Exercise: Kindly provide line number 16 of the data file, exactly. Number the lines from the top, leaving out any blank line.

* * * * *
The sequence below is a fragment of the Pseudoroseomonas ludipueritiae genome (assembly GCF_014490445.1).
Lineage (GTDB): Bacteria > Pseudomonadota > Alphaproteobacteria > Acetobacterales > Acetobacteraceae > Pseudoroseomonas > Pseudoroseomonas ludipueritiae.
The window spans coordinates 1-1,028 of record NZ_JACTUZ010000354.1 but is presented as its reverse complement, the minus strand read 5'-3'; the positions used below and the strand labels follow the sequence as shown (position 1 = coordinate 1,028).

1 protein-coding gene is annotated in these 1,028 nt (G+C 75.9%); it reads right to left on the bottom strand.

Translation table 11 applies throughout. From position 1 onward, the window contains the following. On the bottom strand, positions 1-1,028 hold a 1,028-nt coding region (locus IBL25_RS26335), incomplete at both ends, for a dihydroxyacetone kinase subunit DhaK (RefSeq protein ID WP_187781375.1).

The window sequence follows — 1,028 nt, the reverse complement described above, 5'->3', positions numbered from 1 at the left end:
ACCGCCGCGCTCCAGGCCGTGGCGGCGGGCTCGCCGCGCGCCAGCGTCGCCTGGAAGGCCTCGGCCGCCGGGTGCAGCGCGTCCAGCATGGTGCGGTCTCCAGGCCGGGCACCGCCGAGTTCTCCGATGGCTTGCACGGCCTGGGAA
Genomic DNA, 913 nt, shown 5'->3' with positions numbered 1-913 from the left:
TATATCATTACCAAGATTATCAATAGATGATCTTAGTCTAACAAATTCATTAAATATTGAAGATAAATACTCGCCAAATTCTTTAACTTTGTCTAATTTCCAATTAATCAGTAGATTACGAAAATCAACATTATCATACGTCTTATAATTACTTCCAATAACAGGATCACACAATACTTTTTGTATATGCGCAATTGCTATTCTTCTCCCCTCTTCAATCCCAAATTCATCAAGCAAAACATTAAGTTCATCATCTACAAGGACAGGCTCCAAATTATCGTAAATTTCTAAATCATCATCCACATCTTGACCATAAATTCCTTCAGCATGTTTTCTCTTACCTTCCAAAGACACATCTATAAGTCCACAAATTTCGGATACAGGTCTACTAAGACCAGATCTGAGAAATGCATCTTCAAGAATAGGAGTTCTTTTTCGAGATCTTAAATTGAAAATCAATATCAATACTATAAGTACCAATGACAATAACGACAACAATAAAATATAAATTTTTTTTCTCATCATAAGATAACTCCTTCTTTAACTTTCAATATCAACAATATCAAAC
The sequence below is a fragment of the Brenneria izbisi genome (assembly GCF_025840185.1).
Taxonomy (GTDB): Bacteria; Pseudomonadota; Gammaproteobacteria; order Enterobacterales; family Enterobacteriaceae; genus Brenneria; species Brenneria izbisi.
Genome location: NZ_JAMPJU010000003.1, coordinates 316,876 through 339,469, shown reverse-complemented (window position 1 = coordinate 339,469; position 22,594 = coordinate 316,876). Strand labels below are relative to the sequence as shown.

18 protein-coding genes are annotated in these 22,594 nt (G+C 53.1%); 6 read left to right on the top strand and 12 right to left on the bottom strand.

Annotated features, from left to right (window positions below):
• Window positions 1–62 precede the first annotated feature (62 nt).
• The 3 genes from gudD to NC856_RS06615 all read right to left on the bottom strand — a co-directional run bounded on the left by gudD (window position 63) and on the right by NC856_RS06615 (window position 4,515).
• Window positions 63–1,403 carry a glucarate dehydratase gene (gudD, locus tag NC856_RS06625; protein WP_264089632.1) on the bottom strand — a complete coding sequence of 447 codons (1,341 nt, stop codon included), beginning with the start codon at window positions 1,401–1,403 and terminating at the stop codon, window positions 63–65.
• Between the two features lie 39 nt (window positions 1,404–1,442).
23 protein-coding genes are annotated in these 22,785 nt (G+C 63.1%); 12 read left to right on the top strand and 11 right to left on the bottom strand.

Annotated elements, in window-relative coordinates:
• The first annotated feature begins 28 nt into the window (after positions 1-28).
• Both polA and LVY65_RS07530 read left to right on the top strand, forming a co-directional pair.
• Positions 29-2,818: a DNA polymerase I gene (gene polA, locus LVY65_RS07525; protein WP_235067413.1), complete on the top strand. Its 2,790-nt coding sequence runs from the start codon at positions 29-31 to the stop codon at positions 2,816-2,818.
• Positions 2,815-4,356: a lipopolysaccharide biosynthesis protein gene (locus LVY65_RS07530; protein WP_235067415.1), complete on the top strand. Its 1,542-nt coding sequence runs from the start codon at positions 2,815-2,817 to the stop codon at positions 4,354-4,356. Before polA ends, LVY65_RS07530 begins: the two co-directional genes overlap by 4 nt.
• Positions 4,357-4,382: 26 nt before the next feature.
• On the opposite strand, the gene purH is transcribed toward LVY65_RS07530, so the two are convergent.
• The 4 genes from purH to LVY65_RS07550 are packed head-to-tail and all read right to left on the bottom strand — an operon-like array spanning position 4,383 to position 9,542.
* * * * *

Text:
• The 3 genes from gudD to NC856_RS06615 all read right to left on the bottom strand — a co-directional run bounded on the left by gudD (window position 63) and on the right by NC856_RS06615 (window position 4,515).